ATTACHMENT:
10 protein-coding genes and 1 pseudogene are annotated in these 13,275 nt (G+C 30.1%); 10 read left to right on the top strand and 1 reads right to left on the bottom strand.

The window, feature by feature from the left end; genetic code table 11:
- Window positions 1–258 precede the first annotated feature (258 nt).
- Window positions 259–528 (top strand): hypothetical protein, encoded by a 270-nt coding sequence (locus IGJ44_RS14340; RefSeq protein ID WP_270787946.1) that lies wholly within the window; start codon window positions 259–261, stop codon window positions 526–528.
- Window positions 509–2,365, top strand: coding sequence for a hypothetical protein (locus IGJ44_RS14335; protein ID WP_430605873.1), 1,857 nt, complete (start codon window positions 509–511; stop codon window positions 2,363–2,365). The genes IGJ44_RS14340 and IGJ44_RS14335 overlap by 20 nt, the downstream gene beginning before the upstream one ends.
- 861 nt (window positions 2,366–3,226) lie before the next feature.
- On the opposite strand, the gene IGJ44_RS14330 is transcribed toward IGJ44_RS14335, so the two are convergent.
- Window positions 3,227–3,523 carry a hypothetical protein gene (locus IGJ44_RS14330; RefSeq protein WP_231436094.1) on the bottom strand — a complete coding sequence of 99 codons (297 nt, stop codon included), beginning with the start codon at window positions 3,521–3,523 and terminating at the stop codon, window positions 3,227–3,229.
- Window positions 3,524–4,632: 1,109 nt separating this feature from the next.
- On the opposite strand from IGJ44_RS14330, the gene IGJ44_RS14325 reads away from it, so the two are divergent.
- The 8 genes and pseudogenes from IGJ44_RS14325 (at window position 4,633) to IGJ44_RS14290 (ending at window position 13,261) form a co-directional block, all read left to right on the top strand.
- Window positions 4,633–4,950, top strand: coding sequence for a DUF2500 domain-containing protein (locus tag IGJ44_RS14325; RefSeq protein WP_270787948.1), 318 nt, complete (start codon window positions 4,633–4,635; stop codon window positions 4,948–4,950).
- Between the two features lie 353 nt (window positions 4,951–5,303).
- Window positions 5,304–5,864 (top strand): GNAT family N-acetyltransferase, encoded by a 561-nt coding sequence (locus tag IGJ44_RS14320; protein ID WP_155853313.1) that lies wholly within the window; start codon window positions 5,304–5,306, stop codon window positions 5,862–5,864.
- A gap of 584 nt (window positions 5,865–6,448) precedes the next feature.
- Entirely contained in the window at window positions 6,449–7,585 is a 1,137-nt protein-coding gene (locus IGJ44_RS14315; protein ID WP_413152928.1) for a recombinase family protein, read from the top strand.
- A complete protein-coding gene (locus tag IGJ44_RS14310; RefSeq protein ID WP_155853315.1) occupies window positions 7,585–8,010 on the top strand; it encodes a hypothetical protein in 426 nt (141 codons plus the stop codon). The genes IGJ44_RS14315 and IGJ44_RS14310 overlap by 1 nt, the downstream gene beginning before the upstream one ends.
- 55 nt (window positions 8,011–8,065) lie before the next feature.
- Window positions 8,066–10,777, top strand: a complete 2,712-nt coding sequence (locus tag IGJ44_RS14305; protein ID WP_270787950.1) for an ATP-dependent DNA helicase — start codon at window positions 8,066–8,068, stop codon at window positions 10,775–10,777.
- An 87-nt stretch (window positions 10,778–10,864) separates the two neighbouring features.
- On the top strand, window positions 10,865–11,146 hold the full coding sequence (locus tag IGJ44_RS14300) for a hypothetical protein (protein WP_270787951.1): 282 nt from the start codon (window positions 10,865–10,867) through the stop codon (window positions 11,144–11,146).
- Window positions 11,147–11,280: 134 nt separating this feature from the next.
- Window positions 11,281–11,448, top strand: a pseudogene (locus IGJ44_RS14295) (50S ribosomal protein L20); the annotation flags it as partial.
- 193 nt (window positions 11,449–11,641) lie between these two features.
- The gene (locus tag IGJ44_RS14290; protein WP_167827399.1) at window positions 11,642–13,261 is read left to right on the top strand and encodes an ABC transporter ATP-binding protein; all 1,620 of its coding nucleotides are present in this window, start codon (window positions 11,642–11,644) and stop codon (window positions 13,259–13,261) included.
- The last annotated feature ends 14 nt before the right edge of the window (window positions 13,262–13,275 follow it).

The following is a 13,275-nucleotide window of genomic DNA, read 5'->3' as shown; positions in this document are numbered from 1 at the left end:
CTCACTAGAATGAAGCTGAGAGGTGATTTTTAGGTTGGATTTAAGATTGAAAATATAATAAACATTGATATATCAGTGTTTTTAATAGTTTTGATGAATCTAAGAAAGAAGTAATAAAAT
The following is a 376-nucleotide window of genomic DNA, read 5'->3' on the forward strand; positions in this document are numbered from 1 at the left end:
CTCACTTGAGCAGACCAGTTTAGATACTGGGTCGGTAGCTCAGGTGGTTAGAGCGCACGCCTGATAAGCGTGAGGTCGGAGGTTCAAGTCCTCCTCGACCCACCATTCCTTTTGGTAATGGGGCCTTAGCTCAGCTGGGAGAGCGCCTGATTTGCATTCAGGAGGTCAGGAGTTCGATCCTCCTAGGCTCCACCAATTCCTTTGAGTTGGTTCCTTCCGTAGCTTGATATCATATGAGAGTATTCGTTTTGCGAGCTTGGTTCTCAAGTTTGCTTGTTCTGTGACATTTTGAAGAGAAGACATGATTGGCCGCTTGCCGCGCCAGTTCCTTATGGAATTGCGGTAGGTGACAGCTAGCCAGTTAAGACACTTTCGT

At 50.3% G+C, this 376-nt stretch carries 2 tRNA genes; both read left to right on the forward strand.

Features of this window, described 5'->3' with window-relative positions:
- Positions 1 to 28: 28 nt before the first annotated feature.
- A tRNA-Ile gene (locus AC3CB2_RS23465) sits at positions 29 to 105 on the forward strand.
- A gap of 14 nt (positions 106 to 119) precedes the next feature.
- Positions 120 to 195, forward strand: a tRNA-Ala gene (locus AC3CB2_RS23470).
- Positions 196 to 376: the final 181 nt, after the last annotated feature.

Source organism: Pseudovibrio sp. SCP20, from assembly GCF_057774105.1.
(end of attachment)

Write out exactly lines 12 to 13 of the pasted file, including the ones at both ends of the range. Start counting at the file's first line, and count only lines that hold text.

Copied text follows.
- Window positions 4,633–4,950, top strand: coding sequence for a DUF2500 domain-containing protein (locus tag IGJ44_RS14325; RefSeq protein WP_270787948.1), 318 nt, complete (start codon window positions 4,633–4,635; stop codon window positions 4,948–4,950).
- Between the two features lie 353 nt (window positions 4,951–5,303).